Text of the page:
Silver maples are best pruned

By Almanac Staff

Silver maples are best pruned in the late winter or early spring. If you need to remove a tree branch, timing is less important than procedure. Make a proper cut just outside the branch bark ridge and collar.

Thanks folks!

By Foster McCowan

Thanks folks!

Hello, I have an extremely

By Peachasaurus

Hello, I have an extremely large either lilac (I think it might be a butterfly bush due to size and the leaf coloring/size) that is in dire need of a pruning. We just purchased the house last year and am not sure if it is safe to prune now- before it starts to flower. It flowered last year in June/July. It attracts hummingbirds, hummingbird moths, giant bees, bumble bees, butterflies etc. I don't want to kill it. Just wondering if its safe to dead head the old flower bunches that have gone to seed and are all ugly and woody looking now.

OH! And I have a hedge going all the way around my house, it blooms in the summer with yellow flowers and has pea-like pods that "pop" towards the end of the season. I'm thinking its called a carregana? When can I prune these back to a manageable size?

And lastly, I have another section of the yard that has a hedge/line of shrubs/trees that have dark green largeish arrow shaped leaves that look like a lilac however it has never flowered. I would say the tree/shrub(S) are about 5 and a bit feet tall and 5 feet in diameter. What are these? Will they ever flower?

I have heard the best time to

By V Silvey

I have heard the best time to prune trees is in the Fall. Is Fall just another time that trees can be pruned, or is Spring the best time?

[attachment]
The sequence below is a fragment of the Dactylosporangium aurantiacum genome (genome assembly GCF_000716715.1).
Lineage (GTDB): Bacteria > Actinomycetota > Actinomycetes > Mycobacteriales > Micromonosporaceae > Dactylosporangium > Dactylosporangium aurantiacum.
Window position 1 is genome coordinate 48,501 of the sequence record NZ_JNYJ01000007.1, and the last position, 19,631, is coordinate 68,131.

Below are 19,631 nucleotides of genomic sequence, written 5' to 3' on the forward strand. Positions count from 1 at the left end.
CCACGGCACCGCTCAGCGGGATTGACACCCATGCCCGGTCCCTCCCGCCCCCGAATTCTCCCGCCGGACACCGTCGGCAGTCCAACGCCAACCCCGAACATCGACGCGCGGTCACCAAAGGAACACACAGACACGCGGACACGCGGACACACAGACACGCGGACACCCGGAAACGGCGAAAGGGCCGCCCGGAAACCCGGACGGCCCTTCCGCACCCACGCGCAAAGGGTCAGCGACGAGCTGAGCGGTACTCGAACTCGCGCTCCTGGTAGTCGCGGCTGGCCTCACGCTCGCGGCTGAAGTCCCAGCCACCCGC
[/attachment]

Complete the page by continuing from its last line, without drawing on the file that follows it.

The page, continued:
In general, you should not

By Almanac Staff

In general, you should not prune trees in the fall, unless it is to remove damaged, diseased, or dead wood. Fall is a time when decay fungi are especially active. Also, pruning in fall (especially early fall) can encourage new growth, which may not harden off in time before winter's temperatures hit.

You can prune some trees in winter, when the tree is dormant. In cold climates, late winter is best, but before the buds start to emerge.

For flowering trees, it is best to prune spring-flowering trees immediately after they have finished flowering, before they develop next year's flower buds. Prune summer-flowering trees in winter or early spring.

Thanks for the Pruning table.

By Labiba

Thanks for the Pruning table. If you don't mind, how and when to prune Pear Trees.

Inkberry should be cut back

By Sarah Perreault

Inkberry should be cut back in late winter or early spring.

can inkberry bushes be cut to

By dwondering

can inkberry bushes be cut to 10-12 inches in summer?

I have a wisteria plant (apx.

By kamp

I have a wisteria plant (apx. 5 yrs old) which has not bloomed - I was told to hard prune it (cut it back) which I have done I also did a light pruning, with the same results - no blooms

you may need to fertilize it.

By Shelly Cummings

you may need to fertilize it.

It can take a good six years

By Almanac Staff

It can take a good six years for a newly established wisteria to start flowering—sometimes longer! See our Wisteria page for more about pruning--and some "extreme" ideas to encourage blooming! See: